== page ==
Many of us have struggled with an addiction or know one or more family members, friends or associates who struggle with some form of addiction. We may have witnessed the terrible destruction that addiction causes to individuals that it enslaves. Generally we think of addictions to drugs, alcohol and eating disorders, but another addiction can be sexual obsession. Most addicted individuals are not alone and their addiction can cause great suffering to others.
Dr. Kevin Theriot said:
“When someone struggles with an addiction, it’s important to know that there is hope. There are people every single day all around the world who are able to find freedom from the substance or behavior holding them hostage. It will take a concerted personal effort, an understanding of the factors that are unique to them that are holding them in the addictive cycle, along with a belief that God can inspire them in their personal path to freedom. In my 38 years of helping people overcome addictions, I have seen our understanding and treatment of addiction improve over the years. I strongly suspect that this evolution will continue for years to come. The information being presented here is based on what we know today, with the belief that additional light and knowledge will continue to come forth.
“I know what a heart-wrenching struggle it is to wrestle with an addiction, but the first step is understanding addiction yourself. Here are several key ideas to shed some light on the subject. Addictions begin with initial exposure and end with dependency. Wherever someone is on this continuum, they can still exercise some degree of agency and find their way out of the addictive behavior. Labeling someone as an addict can undermine their long-term progress. This is especially true in the early stages of the behavior. The label “in recovery” appears to be more helpful. It’s like saying, “I am choosing to rely on the Savior and His Atonement in order to become more like Him” rather than, “I am stuck in sin forever.” All addictions have several components to them: biological (genetics, brain chemistry, etc.), psychological (self-worth, personality characteristics, post-traumatic stress, etc.), social (parents, friends, culture, etc.), and spiritual (personal and family religious practices, etc.). The combination of each of these components, and their relative strengths, are often as unique as the individual. Each component may require specific, individualized attention for the person as a whole to free him or herself from the negative behavior.
Components of addiction: biological, psychological, social, and spiritual
Below are indicators that an individual may be on the path to developing a habit, a compulsion, then an addiction:
Obsessiveness: They become less interested in healthy activities as the harmful substance or behavior dominates.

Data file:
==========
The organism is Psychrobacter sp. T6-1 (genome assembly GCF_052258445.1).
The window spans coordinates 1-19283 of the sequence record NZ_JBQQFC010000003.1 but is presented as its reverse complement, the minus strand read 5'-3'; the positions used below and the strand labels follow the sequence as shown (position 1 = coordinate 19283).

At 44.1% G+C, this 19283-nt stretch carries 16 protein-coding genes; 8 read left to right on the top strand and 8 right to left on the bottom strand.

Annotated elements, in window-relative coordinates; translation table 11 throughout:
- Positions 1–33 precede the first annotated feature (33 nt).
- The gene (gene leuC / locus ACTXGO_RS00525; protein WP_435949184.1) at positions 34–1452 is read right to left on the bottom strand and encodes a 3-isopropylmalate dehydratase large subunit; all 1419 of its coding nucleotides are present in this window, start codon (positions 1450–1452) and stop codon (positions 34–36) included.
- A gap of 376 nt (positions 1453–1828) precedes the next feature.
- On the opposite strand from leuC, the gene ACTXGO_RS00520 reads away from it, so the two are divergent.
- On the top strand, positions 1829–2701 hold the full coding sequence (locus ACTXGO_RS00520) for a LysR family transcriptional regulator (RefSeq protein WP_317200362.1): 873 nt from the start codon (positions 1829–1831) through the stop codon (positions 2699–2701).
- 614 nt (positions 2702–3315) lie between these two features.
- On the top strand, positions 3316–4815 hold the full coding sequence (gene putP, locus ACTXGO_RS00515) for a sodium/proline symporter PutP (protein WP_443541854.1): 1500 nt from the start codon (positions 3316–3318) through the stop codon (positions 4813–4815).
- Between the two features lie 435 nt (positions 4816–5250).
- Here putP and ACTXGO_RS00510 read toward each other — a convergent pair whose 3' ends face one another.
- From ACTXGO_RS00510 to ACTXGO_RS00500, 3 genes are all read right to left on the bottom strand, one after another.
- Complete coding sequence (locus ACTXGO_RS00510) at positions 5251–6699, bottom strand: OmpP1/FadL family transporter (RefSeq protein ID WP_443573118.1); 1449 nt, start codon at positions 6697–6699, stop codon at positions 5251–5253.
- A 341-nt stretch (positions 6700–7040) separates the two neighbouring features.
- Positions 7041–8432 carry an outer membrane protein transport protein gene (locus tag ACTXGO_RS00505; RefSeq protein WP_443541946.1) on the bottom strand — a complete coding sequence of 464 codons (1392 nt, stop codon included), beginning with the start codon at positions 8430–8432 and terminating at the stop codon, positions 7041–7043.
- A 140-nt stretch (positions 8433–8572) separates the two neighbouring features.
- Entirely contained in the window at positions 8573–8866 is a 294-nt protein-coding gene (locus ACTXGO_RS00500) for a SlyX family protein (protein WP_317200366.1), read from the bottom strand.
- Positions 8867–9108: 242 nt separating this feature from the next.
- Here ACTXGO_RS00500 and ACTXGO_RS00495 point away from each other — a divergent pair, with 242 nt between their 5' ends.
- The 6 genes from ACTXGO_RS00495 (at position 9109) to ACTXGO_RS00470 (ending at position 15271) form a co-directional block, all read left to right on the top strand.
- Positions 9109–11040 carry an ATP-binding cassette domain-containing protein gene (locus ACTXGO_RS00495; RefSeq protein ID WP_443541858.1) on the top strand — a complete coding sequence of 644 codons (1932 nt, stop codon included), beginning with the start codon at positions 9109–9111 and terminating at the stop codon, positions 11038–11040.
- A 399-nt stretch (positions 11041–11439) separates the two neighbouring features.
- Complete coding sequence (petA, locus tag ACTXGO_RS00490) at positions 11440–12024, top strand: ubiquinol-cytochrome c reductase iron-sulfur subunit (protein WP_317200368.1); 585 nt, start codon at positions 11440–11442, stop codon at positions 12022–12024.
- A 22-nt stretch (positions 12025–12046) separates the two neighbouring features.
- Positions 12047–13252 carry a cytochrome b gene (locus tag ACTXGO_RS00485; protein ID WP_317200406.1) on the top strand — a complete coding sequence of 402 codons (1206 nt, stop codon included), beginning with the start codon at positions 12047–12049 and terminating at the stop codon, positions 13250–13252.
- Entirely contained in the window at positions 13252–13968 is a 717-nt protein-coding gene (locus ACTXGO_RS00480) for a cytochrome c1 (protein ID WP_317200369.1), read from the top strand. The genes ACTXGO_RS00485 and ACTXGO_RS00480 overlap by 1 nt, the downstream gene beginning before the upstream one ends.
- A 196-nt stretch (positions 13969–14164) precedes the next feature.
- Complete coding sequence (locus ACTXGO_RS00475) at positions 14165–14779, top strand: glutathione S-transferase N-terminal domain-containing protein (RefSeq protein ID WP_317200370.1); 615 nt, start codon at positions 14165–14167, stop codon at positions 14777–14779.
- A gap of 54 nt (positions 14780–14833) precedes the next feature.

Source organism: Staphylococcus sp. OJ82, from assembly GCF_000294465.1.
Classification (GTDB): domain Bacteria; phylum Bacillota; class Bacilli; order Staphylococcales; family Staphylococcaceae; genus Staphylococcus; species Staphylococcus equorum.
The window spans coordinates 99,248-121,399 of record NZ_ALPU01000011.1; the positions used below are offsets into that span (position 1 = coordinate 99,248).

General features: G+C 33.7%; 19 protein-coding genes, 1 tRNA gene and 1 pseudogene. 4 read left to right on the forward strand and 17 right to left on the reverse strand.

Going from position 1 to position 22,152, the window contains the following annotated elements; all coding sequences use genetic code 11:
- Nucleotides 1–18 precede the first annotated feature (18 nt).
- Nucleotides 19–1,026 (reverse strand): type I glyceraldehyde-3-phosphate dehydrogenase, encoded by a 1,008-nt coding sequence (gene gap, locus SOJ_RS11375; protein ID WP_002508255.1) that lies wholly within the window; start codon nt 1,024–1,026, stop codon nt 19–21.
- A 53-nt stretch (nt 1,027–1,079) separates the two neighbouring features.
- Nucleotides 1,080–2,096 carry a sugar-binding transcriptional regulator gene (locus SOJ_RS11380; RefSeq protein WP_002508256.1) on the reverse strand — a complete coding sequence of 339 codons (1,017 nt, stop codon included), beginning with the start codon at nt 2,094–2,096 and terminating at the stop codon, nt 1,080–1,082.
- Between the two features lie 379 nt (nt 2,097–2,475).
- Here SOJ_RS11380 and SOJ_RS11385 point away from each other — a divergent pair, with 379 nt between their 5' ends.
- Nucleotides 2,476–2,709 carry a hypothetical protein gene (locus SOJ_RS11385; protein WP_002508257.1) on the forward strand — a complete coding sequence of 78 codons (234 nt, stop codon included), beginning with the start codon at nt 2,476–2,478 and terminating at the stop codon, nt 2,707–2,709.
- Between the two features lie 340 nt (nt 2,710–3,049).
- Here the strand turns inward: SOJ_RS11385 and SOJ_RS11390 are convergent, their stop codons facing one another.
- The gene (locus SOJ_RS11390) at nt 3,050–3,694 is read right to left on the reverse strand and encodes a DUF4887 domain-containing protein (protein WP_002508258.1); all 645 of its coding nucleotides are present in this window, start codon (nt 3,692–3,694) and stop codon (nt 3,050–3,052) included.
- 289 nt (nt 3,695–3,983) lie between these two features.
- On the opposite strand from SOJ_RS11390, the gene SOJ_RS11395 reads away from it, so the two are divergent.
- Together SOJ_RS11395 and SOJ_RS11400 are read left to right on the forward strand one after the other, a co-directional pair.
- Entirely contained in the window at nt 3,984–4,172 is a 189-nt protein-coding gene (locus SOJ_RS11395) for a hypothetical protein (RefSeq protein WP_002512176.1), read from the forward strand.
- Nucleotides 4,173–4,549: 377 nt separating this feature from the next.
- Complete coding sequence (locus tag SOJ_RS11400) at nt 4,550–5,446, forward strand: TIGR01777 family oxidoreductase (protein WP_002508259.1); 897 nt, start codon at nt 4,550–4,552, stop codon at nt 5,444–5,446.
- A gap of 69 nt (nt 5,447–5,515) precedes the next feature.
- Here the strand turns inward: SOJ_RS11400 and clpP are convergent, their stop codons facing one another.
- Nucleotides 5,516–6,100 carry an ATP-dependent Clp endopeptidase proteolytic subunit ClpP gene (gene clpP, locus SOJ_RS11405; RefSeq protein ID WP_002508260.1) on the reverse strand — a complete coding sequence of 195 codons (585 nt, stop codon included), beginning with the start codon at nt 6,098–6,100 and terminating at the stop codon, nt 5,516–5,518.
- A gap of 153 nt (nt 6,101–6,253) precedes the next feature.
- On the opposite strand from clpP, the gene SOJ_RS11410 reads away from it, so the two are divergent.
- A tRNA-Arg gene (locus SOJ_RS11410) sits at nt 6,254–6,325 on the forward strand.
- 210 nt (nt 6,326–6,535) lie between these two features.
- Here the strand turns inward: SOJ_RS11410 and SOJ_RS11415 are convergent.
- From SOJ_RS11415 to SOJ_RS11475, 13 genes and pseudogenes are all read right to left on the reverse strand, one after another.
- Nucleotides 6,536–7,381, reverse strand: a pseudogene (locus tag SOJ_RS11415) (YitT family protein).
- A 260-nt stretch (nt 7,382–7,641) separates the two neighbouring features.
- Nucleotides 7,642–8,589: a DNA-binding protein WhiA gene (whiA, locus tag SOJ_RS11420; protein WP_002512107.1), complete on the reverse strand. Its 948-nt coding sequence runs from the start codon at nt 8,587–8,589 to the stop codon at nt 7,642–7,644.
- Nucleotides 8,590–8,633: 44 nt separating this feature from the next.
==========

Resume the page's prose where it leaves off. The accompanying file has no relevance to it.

Increased craving: They progressively want more.
Secrecy: They are increasingly reluctant to allow others to know of their decisions and behaviors
Denial: They lie to themselves about their growing dependency and believe their own lies.
Withdrawal: When they are denied access to the harmful substance or behavior, their sense of well-being fades.
Reverting back: Even if they realize the negative impact on their life, they go back to the substance or behavior.
“The responsibility for change falls to each individual. While family and friends can be supportive, they cannot interfere with someone else’s agency. If the individual has no desire to change, no form of treatment will be successful. The path to recovery can be different for each individual. Due to the relative strengths and weaknesses of the four unique factors mentioned previously (biological, psychological, social, and spiritual), there is no single treatment approach that works for everyone. Personal study, consultation with experts, and a commitment to persevere until the solution is found will ultimately lead to success. While unresolved addiction can leave the individual’s life in ruins, all of their loved ones are also negatively impacted. These loving, supportive people also need support and care. While it is within God’s power to remove this challenge from affected individuals if they allow Him to, He in His infinite wisdom has things for those individuals to learn as they work with Him toward a solution. Virtually everyone who has broken free from their addiction can testify of the learning that came through their personal victory over their vice.”
The Savior Can Be the Greatest Help in Overcoming Addictions
“If the Son therefore shall make you free, ye shall be free indeed.” (John 8: 36 in the Bible). “Now the Lord is that Spirit and where the Spirit of the Lord is, there is liberty.” (2 Corinthians 3:17 in the Bible)
Drawing near to the Lord through prayer, scripture study, church attendance and keeping the commandments of God will allow the Spirit of the Lord to be with each of us to guide us through overcoming addictions and becoming free.
Dallas Jones is the local leader of the Church of Jesus Christ of Latter-day Saints. The quoted article came from Kevin Theriot, PhD Family Services, February 2019 in the Ensign. For further discussion call (231) 383-8359 or send an email to [email protected]